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LUIT(1) General Commands Manual LUIT(1)

NAME

luit – Locale and ISO 2022 support for Unicode terminals

SYNOPSIS

luit [ options ] [ — ] [ program [ args ] ]

DESCRIPTION

Luit is a filter that can be run between an arbitrary application and a
UTF-8 terminal emulator. It will convert application output from the
locale’s encoding into UTF-8, and convert terminal input from UTF-8
into the locale’s encoding.

An application may also request switching to a different output encod‐
ing using ISO 2022 and ISO 6429 escape sequences. Use of this feature
is discouraged: multilingual applications should be modified to
directly generate UTF-8 instead.

Luit is usually invoked transparently by the terminal emulator. For
information about running luit from the command line, see EXAMPLES
below.

OPTIONS

-h Display some summary help and quit.

-list List the supported charsets and encodings, then quit.

-V Print luit’s version and quit.

-v Be verbose.

-c Function as a simple converter from standard input to standard
output.

-p In startup, establish a handshake between parent and child pro‐
cesses. This is needed for some systems, e.g., FreeBSD.

-x Exit as soon as the child dies. This may cause luit to lose
data at the end of the child’s output.

-argv0 name
Set the child’s name (as passed in argv[0]).

-encoding encoding
Set up luit to use encoding rather than the current locale’s
encoding.

+oss Disable interpretation of single shifts in application output.

+ols Disable interpretation of locking shifts in application output.

+osl Disable interpretation of character set selection sequences in
application output.

+ot Disable interpretation of all sequences and pass all sequences
in application output to the terminal unchanged. This may lead
to interesting results.

-k7 Generate seven-bit characters for keyboard input.

+kss Disable generation of single-shifts for keyboard input.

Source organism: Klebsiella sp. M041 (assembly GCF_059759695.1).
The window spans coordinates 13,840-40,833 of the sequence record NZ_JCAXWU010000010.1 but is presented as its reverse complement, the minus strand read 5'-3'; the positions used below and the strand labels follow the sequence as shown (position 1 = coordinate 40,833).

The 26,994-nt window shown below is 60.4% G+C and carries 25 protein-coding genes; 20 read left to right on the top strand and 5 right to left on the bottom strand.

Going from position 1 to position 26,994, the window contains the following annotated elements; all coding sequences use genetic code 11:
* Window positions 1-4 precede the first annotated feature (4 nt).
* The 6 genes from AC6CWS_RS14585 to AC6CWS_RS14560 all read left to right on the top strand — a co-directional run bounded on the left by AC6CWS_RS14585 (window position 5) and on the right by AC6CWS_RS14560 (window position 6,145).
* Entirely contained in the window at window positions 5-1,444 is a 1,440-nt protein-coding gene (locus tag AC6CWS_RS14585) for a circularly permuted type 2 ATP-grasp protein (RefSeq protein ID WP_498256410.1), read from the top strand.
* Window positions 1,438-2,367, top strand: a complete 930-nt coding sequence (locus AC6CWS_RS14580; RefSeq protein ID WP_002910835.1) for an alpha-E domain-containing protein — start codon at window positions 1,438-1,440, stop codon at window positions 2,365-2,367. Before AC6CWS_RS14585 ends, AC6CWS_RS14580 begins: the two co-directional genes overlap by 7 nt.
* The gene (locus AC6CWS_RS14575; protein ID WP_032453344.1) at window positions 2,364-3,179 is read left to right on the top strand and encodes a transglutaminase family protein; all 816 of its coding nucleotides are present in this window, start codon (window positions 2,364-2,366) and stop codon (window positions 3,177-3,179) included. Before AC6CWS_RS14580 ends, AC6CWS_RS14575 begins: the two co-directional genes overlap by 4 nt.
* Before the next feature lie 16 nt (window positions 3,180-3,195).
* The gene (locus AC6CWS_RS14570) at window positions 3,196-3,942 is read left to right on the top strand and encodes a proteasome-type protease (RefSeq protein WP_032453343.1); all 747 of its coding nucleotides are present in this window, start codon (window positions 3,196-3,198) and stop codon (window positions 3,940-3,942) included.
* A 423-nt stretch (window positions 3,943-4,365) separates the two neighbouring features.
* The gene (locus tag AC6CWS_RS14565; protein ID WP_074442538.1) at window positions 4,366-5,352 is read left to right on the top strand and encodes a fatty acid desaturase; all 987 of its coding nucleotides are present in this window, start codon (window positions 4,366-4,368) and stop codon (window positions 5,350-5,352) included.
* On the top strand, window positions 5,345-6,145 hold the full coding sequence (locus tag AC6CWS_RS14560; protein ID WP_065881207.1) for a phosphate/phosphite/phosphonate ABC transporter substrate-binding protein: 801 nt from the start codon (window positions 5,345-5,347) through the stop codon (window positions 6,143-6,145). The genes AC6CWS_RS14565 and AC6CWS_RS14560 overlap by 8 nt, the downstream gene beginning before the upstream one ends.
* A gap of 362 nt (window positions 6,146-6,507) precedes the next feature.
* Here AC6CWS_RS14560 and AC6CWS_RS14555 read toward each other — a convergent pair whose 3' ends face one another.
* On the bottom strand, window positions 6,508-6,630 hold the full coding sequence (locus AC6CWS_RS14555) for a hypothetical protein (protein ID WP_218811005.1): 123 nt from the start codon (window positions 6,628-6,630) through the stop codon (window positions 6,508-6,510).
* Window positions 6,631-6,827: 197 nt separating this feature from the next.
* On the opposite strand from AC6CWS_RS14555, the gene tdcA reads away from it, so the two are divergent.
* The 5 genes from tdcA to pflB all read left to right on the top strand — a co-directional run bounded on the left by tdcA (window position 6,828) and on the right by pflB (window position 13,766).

+kssgr Use GL codes after a single shift for keyboard input. By
default, GR codes are generated after a single shift when gener‐
ating eight-bit keyboard input.

-kls Generate locking shifts (SO/SI) for keyboard input.

-gl gn Set the initial assignment of GL. The argument should be one of
g0, g1, g2 or g3. The default depends on the locale, but is
usually g0.

-gr gk Set the initial assignment of GR. The default depends on the
locale, and is usually g2 except for EUC locales, where it is
g1.

-g0 charset
Set the charset initially selected in G0. The default depends
on the locale, but is usually ASCII.

-g1 charset
Set the charset initially selected in G1. The default depends
on the locale.

-g2 charset
Set the charset initially selected in G2. The default depends
on the locale.

-g3 charset
Set the charset initially selected in G3. The default depends
on the locale.

-ilog filename
Log into filename all the bytes received from the child.

-olog filename
Log into filename all the bytes sent to the terminal emulator.

-alias filename
the locale alias file
(default: /usr/share/X11/locale/locale.alias).

— End of options.

EXAMPLES
The most typical use of luit is to adapt an instance of XTerm to the
locale’s encoding. Current versions of XTerm invoke luit automatically
when it is needed. If you are using an older release of XTerm, or a
different terminal emulator, you may invoke luit manually:

$ xterm -u8 -e luit

If you are running in a UTF-8 locale but need to access a remote
machine that doesn’t support UTF-8, luit can adapt the remote output to
your terminal:

$ LC_ALL=fr_FR luit ssh legacy-machine

Luit is also useful with applications that hard-wire an encoding that
is different from the one normally used on the system or want to use
legacy escape sequences for multilingual output. In particular, ver‐
sions of Emacs that do not speak UTF-8 well can use luit for multilin‐
gual output:

$ luit -encoding ‘ISO 8859-1’ emacs -nw

And then, in Emacs,

M-x set-terminal-coding-system RET iso-2022-8bit-ss2 RET

FILES
/usr/share/X11/locale/locale.alias
The file mapping locales to locale encodings.

SECURITY
On systems with SVR4 (“Unix-98”) ptys (Linux version 2.2 and later,
SVR4), luit should be run as the invoking user.

On systems without SVR4 (“Unix-98”) ptys (notably BSD variants), run‐
ning luit as an ordinary user will leave the tty world-writable; this
is a security hole, and luit will generate a warning (but still accept
to run). A possible solution is to make luit suid root; luit should
drop privileges sufficiently early to make this safe. However, the
startup code has not been exhaustively audited, and the author takes no
responsibility for any resulting security issues.

Luit will refuse to run if it is installed setuid and cannot safely
drop privileges.

BUGS

None of this complexity should be necessary. Stateless UTF-8 through‐
out the system is the way to go.

Charsets with a non-trivial intermediary byte are not yet supported.

Selecting alternate sets of control characters is not supported and
will never be.

SEE ALSO

xterm, unicode(7), utf-8(7), charsets(7).
Character Code Structure and Extension Techniques (ISO 2022, ECMA-35).
Control Functions for Coded Character Sets (ISO 6429, ECMA-48).

AUTHOR

The version of Luit included in this X.Org Foundation release was orig‐
inally written by Juliusz Chroboczek for the
XFree86 Project and includes additional contributions from Thomas E.
Dickey required for newer releases of xterm.

X Version 11 luit 1.1.1 LUIT(1)